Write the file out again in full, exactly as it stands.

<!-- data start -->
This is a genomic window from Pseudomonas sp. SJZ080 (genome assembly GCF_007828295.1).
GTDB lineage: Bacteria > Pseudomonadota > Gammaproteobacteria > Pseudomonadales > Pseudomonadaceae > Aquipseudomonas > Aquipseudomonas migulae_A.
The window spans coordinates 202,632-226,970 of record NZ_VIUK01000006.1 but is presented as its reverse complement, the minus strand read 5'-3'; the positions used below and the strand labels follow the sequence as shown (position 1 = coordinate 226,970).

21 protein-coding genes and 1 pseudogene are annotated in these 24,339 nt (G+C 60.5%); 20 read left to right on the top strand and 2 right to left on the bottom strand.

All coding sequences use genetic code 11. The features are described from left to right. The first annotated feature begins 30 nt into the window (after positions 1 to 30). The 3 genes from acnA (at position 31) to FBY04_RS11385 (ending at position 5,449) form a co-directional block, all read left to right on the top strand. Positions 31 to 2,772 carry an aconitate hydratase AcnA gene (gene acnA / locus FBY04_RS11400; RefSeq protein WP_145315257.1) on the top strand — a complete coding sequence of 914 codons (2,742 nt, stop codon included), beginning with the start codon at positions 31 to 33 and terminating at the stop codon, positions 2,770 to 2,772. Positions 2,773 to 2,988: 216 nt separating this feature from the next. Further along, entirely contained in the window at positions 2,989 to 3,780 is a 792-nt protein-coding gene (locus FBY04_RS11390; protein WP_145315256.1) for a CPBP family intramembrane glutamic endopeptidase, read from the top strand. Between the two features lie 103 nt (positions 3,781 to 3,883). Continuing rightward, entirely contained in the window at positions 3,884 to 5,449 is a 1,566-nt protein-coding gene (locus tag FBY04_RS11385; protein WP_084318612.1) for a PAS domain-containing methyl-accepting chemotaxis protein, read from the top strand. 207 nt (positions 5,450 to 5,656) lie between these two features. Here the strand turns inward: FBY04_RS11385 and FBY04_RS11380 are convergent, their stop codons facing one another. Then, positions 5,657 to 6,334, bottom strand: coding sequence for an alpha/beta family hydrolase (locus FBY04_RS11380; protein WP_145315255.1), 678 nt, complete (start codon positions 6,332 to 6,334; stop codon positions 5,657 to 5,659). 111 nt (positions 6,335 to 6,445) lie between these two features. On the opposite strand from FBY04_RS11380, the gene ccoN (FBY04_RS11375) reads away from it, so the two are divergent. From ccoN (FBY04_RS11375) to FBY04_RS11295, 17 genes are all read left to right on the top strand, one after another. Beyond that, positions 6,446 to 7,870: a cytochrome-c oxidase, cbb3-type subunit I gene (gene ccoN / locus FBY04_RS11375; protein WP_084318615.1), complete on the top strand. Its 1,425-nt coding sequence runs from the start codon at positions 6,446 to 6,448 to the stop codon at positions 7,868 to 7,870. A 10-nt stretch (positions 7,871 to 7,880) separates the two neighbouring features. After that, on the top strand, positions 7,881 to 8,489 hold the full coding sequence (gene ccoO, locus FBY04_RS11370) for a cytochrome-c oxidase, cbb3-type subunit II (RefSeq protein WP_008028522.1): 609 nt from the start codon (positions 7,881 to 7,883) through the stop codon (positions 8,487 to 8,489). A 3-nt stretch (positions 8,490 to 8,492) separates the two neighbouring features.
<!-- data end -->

This is a genomic window from Pseudomonas sp. SJZ080 (genome assembly GCF_007828295.1).
GTDB lineage: Bacteria > Pseudomonadota > Gammaproteobacteria > Pseudomonadales > Pseudomonadaceae > Aquipseudomonas > Aquipseudomonas migulae_A.
The window spans coordinates 202,632-226,970 of record NZ_VIUK01000006.1 but is presented as its reverse complement, the minus strand read 5'-3'; the positions used below and the strand labels follow the sequence as shown (position 1 = coordinate 226,970).

21 protein-coding genes and 1 pseudogene are annotated in these 24,339 nt (G+C 60.5%); 20 read left to right on the top strand and 2 right to left on the bottom strand.

All coding sequences use genetic code 11. The features are described from left to right. The first annotated feature begins 30 nt into the window (after positions 1 to 30). The 3 genes from acnA (at position 31) to FBY04_RS11385 (ending at position 5,449) form a co-directional block, all read left to right on the top strand. Positions 31 to 2,772 carry an aconitate hydratase AcnA gene (gene acnA / locus FBY04_RS11400; RefSeq protein WP_145315257.1) on the top strand — a complete coding sequence of 914 codons (2,742 nt, stop codon included), beginning with the start codon at positions 31 to 33 and terminating at the stop codon, positions 2,770 to 2,772. Positions 2,773 to 2,988: 216 nt separating this feature from the next. Further along, entirely contained in the window at positions 2,989 to 3,780 is a 792-nt protein-coding gene (locus FBY04_RS11390; protein WP_145315256.1) for a CPBP family intramembrane glutamic endopeptidase, read from the top strand. Between the two features lie 103 nt (positions 3,781 to 3,883). Continuing rightward, entirely contained in the window at positions 3,884 to 5,449 is a 1,566-nt protein-coding gene (locus tag FBY04_RS11385; protein WP_084318612.1) for a PAS domain-containing methyl-accepting chemotaxis protein, read from the top strand. 207 nt (positions 5,450 to 5,656) lie between these two features. Here the strand turns inward: FBY04_RS11385 and FBY04_RS11380 are convergent, their stop codons facing one another. Then, positions 5,657 to 6,334, bottom strand: coding sequence for an alpha/beta family hydrolase (locus FBY04_RS11380; protein WP_145315255.1), 678 nt, complete (start codon positions 6,332 to 6,334; stop codon positions 5,657 to 5,659). 111 nt (positions 6,335 to 6,445) lie between these two features. On the opposite strand from FBY04_RS11380, the gene ccoN (FBY04_RS11375) reads away from it, so the two are divergent. From ccoN (FBY04_RS11375) to FBY04_RS11295, 17 genes are all read left to right on the top strand, one after another. Beyond that, positions 6,446 to 7,870: a cytochrome-c oxidase, cbb3-type subunit I gene (gene ccoN / locus FBY04_RS11375; protein WP_084318615.1), complete on the top strand. Its 1,425-nt coding sequence runs from the start codon at positions 6,446 to 6,448 to the stop codon at positions 7,868 to 7,870. A 10-nt stretch (positions 7,871 to 7,880) separates the two neighbouring features. After that, on the top strand, positions 7,881 to 8,489 hold the full coding sequence (gene ccoO, locus FBY04_RS11370) for a cytochrome-c oxidase, cbb3-type subunit II (RefSeq protein WP_008028522.1): 609 nt from the start codon (positions 7,881 to 7,883) through the stop codon (positions 8,487 to 8,489). A 3-nt stretch (positions 8,490 to 8,492) separates the two neighbouring features.